The International Tracing Service (ITS) uncovered a card index of photographs of survivors from the former Dachau concentration camp of about 2,000 photographs dating from the first year following the war. The card file had gone unnoticed for decades. It was created for those Nazi victims who needed certificates of their being imprisoned to receive support from relief organizations. The survivors had to provide two photographs of themselves, one for the files and one to be attached to the certificate. The documents have been indexed and digitized so that they are searchable by name or birthdate. This new find will go online in the Spring of 2019. To read more see: https://tinyurl.com/ybgukrj6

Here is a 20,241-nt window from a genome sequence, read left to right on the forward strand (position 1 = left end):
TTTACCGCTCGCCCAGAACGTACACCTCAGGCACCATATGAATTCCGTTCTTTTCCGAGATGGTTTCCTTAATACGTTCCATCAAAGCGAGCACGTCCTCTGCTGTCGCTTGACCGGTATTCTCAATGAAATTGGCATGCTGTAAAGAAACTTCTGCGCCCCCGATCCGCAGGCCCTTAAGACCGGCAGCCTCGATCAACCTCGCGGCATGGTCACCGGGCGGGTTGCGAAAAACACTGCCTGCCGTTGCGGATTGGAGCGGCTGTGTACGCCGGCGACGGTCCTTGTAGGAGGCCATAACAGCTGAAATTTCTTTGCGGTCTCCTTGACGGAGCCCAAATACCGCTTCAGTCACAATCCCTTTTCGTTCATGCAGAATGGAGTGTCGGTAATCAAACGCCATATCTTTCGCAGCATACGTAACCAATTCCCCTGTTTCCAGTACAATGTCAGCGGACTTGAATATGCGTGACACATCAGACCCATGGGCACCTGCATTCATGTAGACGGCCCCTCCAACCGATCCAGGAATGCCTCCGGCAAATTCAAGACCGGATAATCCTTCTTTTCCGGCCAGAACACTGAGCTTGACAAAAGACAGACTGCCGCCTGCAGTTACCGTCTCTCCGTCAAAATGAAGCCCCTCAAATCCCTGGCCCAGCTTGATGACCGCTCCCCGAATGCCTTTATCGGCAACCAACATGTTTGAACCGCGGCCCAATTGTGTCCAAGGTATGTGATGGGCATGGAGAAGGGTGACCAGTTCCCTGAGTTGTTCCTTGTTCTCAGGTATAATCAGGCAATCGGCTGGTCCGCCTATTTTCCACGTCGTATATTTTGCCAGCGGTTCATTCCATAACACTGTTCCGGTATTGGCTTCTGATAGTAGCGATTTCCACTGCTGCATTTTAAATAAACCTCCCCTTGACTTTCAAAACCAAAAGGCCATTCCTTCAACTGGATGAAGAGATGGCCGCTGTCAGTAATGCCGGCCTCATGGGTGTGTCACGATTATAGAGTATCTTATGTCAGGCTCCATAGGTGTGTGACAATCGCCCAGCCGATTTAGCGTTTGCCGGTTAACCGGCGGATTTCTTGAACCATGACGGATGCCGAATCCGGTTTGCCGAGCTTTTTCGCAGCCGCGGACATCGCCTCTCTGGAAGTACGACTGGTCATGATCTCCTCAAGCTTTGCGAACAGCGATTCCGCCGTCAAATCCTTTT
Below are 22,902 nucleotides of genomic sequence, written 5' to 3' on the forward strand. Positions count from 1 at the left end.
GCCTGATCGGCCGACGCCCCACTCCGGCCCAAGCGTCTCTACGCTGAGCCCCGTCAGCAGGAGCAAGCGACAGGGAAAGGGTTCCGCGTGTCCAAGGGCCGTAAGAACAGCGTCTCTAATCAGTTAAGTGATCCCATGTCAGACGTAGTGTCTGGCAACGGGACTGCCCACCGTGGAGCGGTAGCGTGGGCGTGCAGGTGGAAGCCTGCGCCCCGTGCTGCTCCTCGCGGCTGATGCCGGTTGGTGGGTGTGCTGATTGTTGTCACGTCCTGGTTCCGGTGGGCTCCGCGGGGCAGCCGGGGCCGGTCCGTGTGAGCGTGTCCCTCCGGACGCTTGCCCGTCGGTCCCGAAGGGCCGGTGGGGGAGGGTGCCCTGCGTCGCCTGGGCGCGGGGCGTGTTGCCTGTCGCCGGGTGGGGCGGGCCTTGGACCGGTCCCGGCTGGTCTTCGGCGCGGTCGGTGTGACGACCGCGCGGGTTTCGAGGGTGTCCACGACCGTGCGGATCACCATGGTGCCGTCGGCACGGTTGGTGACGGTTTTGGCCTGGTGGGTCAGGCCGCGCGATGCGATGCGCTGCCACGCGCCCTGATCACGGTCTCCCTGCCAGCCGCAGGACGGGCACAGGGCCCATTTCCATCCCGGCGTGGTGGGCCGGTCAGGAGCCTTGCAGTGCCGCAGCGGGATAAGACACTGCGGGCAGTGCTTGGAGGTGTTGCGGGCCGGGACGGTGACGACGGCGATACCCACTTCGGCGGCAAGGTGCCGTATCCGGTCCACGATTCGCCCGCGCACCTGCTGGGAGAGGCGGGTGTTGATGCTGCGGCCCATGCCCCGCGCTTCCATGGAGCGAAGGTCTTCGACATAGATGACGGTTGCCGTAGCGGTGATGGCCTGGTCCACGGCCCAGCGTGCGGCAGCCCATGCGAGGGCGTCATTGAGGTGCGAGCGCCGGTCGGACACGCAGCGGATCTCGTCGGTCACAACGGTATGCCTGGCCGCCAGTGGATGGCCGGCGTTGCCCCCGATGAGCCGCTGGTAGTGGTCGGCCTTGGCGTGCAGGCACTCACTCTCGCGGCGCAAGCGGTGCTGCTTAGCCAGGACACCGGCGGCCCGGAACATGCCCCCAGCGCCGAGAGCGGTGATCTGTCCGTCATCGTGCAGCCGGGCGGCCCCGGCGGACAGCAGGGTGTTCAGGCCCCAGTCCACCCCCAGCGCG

ITS announced as of April 2019 it will instead be called the Arolsen Archives-International Center on Nazi Persecution. The new name points to the archives new goals. While knowledge about the Holocaust and Nazi dictatorship are disappearing, there is a worldwide spread of right-wing ideologies. The new name and new image will address the public with projects, exhibitions, and education on the consequences of anti-Semitism, discrimination and racism. The Arolsen Archives will also publish the collection of documents from concentration camps and ghettos in its online archive.
The ITS was formed by the Allies following World War ll.
To read more see: https://tinyurl.com/y7y8eb2m
Thanks to Jan Meisels Allen, Chairperson, IAJGS Public Records Access Monitoring Committee for bringing this to our attention.